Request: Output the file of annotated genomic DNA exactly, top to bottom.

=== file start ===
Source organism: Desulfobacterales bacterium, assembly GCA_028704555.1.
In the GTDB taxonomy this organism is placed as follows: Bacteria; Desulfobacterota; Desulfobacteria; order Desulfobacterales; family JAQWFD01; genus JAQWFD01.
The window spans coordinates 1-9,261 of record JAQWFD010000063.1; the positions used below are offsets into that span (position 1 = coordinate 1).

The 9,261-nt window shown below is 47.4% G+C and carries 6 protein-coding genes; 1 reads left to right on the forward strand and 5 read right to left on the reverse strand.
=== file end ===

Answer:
Source organism: Desulfobacterales bacterium, assembly GCA_028704555.1.
In the GTDB taxonomy this organism is placed as follows: Bacteria; Desulfobacterota; Desulfobacteria; order Desulfobacterales; family JAQWFD01; genus JAQWFD01.
The window spans coordinates 1-9,261 of record JAQWFD010000063.1; the positions used below are offsets into that span (position 1 = coordinate 1).

The 9,261-nt window shown below is 47.4% G+C and carries 6 protein-coding genes; 1 reads left to right on the forward strand and 5 read right to left on the reverse strand.